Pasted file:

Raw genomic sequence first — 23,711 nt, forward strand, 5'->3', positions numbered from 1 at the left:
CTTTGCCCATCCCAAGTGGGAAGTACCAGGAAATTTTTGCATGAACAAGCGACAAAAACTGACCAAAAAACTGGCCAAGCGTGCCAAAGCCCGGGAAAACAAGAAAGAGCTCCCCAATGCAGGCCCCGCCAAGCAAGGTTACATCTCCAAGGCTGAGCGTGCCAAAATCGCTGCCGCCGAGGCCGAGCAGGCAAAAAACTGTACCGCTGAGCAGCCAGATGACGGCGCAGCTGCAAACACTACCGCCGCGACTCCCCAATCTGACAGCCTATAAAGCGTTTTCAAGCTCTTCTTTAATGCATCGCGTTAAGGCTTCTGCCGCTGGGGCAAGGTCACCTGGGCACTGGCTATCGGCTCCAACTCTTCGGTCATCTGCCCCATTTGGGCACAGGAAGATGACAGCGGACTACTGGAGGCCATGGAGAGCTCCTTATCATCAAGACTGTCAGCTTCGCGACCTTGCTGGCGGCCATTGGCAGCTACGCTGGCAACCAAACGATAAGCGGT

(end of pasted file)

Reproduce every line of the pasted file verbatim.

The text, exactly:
Raw genomic sequence first — 23,711 nt, forward strand, 5'->3', positions numbered from 1 at the left:
CTTTGCCCATCCCAAGTGGGAAGTACCAGGAAATTTTTGCATGAACAAGCGACAAAAACTGACCAAAAAACTGGCCAAGCGTGCCAAAGCCCGGGAAAACAAGAAAGAGCTCCCCAATGCAGGCCCCGCCAAGCAAGGTTACATCTCCAAGGCTGAGCGTGCCAAAATCGCTGCCGCCGAGGCCGAGCAGGCAAAAAACTGTACCGCTGAGCAGCCAGATGACGGCGCAGCTGCAAACACTACCGCCGCGACTCCCCAATCTGACAGCCTATAAAGCGTTTTCAAGCTCTTCTTTAATGCATCGCGTTAAGGCTTCTGCCGCTGGGGCAAGGTCACCTGGGCACTGGCTATCGGCTCCAACTCTTCGGTCATCTGCCCCATTTGGGCACAGGAAGATGACAGCGGACTACTGGAGGCCATGGAGAGCTCCTTATCATCAAGACTGTCAGCTTCGCGACCTTGCTGGCGGCCATTGGCAGCTACGCTGGCAACCAAACGATAAGCGGT